Your Pregnancy Mood Swings
Expectant dads share a lot more than the birth of their bundle of joy with their partner. Long before that bundle arrives, you may share in many of the symptoms, including pregnancy mood slumps, which are surprisingly common for expectant dads. Fluctuations in your hormones can play a role, but feelings factor in as well. Almost every dad-to-be, just like most moms-to-be, experiences a host of conflicted feelings in the months leading up to life’s most major changes, from anxiety to fear to ambivalence to a crumbling of confidence.
You can help boost your pregnancy mood, and perhaps prevent the postpartum blues, which about 10 percent of new dads find themselves experiencing.
- Talking. Let your feeling out so they don’t bring you down. Share them with your partner (and let her share hers, too), making communication a daily ritual. Talk them over with a friend who recently became a father (no one will get it like he will). Or fin an outlet through dad social media.
- Moving. Nothing gets your mood up like getting your pulse up. A workout won’t only help you work out your feelings, but those feel-good endorphins can give your mood a long-lasting boost.
- Getting baby-busy. Gear up for the anticipated arrival by pitching in with all the baby gear gathering and other baby prep that’s likely going on. You may find that getting in the baby spirit helps give your spirits a boost.
- Cutting out (or cutting down). Drinking a lot can swing your moods even lower. Though alcohol has a reputation for being a mood booster, it’s technically a depressant, so there’s a reason why the morning after is never as happy as the night before. Plus, it’s a coping mechanism that covers up the feelings you’re trying to cope with. Ditto with drugs.
- Eating well. Like with the mama-to-be in your life, eating well and keeping your blood sugar on an even keel can help moderate mood swings. Focus on lean protein and complex carbs instead of getting pumped up with sugar and caffeine which can crash your blood sugar, bringing your mood with it.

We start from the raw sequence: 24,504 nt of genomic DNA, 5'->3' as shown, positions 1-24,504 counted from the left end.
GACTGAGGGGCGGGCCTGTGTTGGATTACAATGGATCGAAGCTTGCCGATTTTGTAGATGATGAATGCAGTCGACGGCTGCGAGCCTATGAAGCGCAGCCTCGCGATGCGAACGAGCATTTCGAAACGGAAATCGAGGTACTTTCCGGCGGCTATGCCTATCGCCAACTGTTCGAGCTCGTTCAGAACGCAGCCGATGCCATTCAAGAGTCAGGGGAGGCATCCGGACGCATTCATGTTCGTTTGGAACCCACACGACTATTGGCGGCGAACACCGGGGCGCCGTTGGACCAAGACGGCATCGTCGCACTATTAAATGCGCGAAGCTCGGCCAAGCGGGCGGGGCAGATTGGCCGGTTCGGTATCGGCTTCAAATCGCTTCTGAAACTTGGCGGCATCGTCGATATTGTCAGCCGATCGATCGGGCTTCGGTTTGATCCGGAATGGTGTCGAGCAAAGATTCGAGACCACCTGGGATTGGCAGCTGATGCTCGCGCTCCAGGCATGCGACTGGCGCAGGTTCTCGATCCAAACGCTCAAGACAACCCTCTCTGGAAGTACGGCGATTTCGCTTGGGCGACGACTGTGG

Your Pregnancy Mood Swings
Remember, there’s a difference between pregnancy mood swings and actual depression during pregnancy and that goes for both expectant moms and dads. True depression can be physically and emotionally debilitating.
It can wear on relationships, impact eating, sleeping, normal functioning, your work and your social life, and keep you from enjoying what should be an exciting, joyful life change.
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Research has shown that a father’s depression can ultimately affect his baby’s wellbeing, too. If you’re having symptoms of depression, please seek professional help from your physician or therapist right away.
It is normal for every expectant mom to have her difficulties. If your lows are consistent and frequent, you may be among the 10-15 percent of women who battle mild to moderate depression during pregnancy.Both emotional & physical depression shows up in a variety of symptoms, that go well beyond standard moms-to-be moodiness. They can include feeling sad, empty, hopeless, and emotionally lethargic, having sleep disturbances (you don't feel like eating at all, or you're eating all the time), feeling fatigued and lacking energy (above what's normal in pregnancy) and/or feeling agitated or restless, losing interest in work, friends, family, and activities you usually enjoy, losing concentration and focus, having exaggerated mood swings (more dramatic than what's normal in pregnancy), and even having self-destructive thoughts. There may also be unexplained aches and pains.
Your nutrition during breastfeeding isn’t affected by your diet unless you’re eating habits are inadequate. You do need to be sure to take in enough calories and water for your body to produce adequate milk. Your baby may react a different way to certain foods, but if you pay attention to how your baby responds, you can figure out what foods to avoid.
Before starting any type of fitness program, please consult your physician. Let him or her know what type of exercises you plan on doing, and whether they are safe for you.
If you were to offer your child a candy bar or an apple, which would they choose? What if instead, you offer them the choice between crackers and cheese or an apple? Teaching kids to eat well can be real tricky. You don't want to turn every meal into a lecture, but if you wait too long, they could pickup unhealthy habits in the meantime.